You met him through mutual friends, or at a bookstore, or at church. He asks you out for coffee first, then dinner. He’s got a sensible job and makes a good amount of money. He dresses very well. He responds to your text messages in a reasonable amount of time. On your first date he holds open the door, tells you that you look lovely, and at the end of the night he insists that he pay when you try to reach for the check. When you get home you tell your friends all the details, from the way he quietly touched your hand, and how he gave you a small kiss goodnight.
You start to date.
He asks about your day and remembers to mention something you told him last time. Through every conversation you make jokes, and he makes a point to laugh even though he probably doesn’t find it funny. He’s polite and has a good relationship with his mother. You are actually ok with introducing him to your parents and when he does, he has very intelligent things to say to them. You can see him being a great father some day.
All your life you have been waiting for a guy to do these things. You dreamt of a handsome guy to take home and feel comfortable letting him into your life.
All of your adore him.
“You got such a great one! I wish my boyfriend planned dates like that.”
“Wow, he is so smart and attractive. You are lucky!”
You are surprised you snagged such a wholesome guy.
At slumber parties in middle school when your friends asked, “What do you want your future boyfriend to be like?” You would respond “Kind, tall, handsome, and likes dogs.” He fits all of the criteria you created.
But there’s something missing. He talks about himself a lot, carrying on about his accomplishments and how he’s getting attention at work. When you go out to eat it’s always practical place, like a restaurant with daily specials or a place with healthy food because he’s “working on getting his six-pack back.” He’d never really care for a Thai place that you’ve been dying to go to. It’s too weird, too different. When you hang out there’s always a plan to go here, then here, and then we’ll eat at this place and and get drinks at this place and then we make sure to leave and get to the movies with plenty of time.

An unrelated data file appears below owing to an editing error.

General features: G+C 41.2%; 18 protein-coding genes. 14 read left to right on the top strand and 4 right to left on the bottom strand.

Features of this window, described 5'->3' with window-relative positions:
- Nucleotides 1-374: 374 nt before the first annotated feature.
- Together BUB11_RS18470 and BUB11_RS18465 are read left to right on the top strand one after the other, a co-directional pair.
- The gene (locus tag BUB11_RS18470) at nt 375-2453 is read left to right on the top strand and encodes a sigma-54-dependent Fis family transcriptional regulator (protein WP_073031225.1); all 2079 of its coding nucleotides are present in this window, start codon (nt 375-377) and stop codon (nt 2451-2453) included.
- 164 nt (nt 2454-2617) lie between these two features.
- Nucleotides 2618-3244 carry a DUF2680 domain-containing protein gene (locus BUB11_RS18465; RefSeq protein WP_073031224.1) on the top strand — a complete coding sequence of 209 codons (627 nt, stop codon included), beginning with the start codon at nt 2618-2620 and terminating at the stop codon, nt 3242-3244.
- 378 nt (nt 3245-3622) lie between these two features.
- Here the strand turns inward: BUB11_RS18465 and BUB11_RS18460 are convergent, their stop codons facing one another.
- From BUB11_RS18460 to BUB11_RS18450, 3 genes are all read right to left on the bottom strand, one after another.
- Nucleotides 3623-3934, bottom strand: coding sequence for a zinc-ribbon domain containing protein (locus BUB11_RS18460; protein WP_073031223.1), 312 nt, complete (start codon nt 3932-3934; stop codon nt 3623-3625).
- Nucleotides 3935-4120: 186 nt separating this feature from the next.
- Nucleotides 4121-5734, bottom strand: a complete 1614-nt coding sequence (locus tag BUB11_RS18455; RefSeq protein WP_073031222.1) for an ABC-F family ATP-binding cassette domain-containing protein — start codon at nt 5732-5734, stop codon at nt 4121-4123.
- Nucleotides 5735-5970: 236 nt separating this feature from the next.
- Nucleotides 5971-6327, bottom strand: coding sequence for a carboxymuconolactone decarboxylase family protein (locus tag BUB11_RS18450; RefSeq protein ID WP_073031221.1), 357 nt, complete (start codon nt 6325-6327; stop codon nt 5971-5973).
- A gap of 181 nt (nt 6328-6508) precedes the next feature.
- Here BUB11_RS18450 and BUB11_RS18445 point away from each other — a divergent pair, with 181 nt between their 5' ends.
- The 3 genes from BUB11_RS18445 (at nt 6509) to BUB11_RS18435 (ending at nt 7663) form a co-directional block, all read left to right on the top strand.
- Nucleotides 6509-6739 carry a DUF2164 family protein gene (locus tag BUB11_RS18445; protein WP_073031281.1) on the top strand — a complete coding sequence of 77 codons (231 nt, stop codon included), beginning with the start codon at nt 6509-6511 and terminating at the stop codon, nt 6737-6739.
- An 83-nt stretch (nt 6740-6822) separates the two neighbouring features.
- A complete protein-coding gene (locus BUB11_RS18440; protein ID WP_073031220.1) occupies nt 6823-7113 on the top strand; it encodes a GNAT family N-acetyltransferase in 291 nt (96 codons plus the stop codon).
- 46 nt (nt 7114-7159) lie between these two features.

At night he lays next to you. His socks are still on as he quietly falls asleep. You wonder why you don’t feel anything.
It’s easy to date the nice guy. But the idea of a perfect nice guy is better than the perfect nice guy himself. You yearn for someone who will stay up with you until 3 AM. Someone that will dance with you in the rain, and hang on your every word. Someone wild that makes you think, that makes your heart burn and ache. Someone that will laugh at your awful impersonations, and read your writing. You miss laughing and thinking and talking and worrying and crying. The problem with the nice guy is that he does everything right, but you don’t feel anything. You want to grow and thrive with each other. But you stay stagnant. Nice is just that, nice.
You leave that relationship and all of your friends wonder why. But you know why. You want to feel. Not just a nice guy.